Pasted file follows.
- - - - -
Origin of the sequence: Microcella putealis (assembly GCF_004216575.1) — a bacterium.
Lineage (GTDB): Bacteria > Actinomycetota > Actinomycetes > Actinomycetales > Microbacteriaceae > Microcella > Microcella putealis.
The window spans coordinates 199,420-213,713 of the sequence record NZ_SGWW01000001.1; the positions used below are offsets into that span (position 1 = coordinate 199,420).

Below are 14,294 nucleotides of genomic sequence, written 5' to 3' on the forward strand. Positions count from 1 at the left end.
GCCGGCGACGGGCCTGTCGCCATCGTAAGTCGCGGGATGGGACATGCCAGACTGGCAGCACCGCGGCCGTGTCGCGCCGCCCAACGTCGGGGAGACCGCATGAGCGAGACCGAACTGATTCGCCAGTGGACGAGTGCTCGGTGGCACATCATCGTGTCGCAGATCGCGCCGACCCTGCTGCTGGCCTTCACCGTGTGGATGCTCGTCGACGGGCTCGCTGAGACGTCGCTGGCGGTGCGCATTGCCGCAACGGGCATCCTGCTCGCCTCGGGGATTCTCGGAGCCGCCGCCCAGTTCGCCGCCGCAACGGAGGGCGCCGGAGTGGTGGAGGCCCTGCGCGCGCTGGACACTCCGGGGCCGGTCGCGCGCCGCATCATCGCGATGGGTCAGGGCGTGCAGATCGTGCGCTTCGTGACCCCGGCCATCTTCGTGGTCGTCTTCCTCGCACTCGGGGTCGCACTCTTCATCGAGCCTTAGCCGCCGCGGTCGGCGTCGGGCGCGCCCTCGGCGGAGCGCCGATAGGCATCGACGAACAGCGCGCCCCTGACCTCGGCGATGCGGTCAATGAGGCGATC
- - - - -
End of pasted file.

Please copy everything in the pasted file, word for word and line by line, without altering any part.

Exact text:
Origin of the sequence: Microcella putealis (assembly GCF_004216575.1) — a bacterium.
Lineage (GTDB): Bacteria > Actinomycetota > Actinomycetes > Actinomycetales > Microbacteriaceae > Microcella > Microcella putealis.
The window spans coordinates 199,420-213,713 of the sequence record NZ_SGWW01000001.1; the positions used below are offsets into that span (position 1 = coordinate 199,420).

Below are 14,294 nucleotides of genomic sequence, written 5' to 3' on the forward strand. Positions count from 1 at the left end.
GCCGGCGACGGGCCTGTCGCCATCGTAAGTCGCGGGATGGGACATGCCAGACTGGCAGCACCGCGGCCGTGTCGCGCCGCCCAACGTCGGGGAGACCGCATGAGCGAGACCGAACTGATTCGCCAGTGGACGAGTGCTCGGTGGCACATCATCGTGTCGCAGATCGCGCCGACCCTGCTGCTGGCCTTCACCGTGTGGATGCTCGTCGACGGGCTCGCTGAGACGTCGCTGGCGGTGCGCATTGCCGCAACGGGCATCCTGCTCGCCTCGGGGATTCTCGGAGCCGCCGCCCAGTTCGCCGCCGCAACGGAGGGCGCCGGAGTGGTGGAGGCCCTGCGCGCGCTGGACACTCCGGGGCCGGTCGCGCGCCGCATCATCGCGATGGGTCAGGGCGTGCAGATCGTGCGCTTCGTGACCCCGGCCATCTTCGTGGTCGTCTTCCTCGCACTCGGGGTCGCACTCTTCATCGAGCCTTAGCCGCCGCGGTCGGCGTCGGGCGCGCCCTCGGCGGAGCGCCGATAGGCATCGACGAACAGCGCGCCCCTGACCTCGGCGATGCGGTCAATGAGGCGATC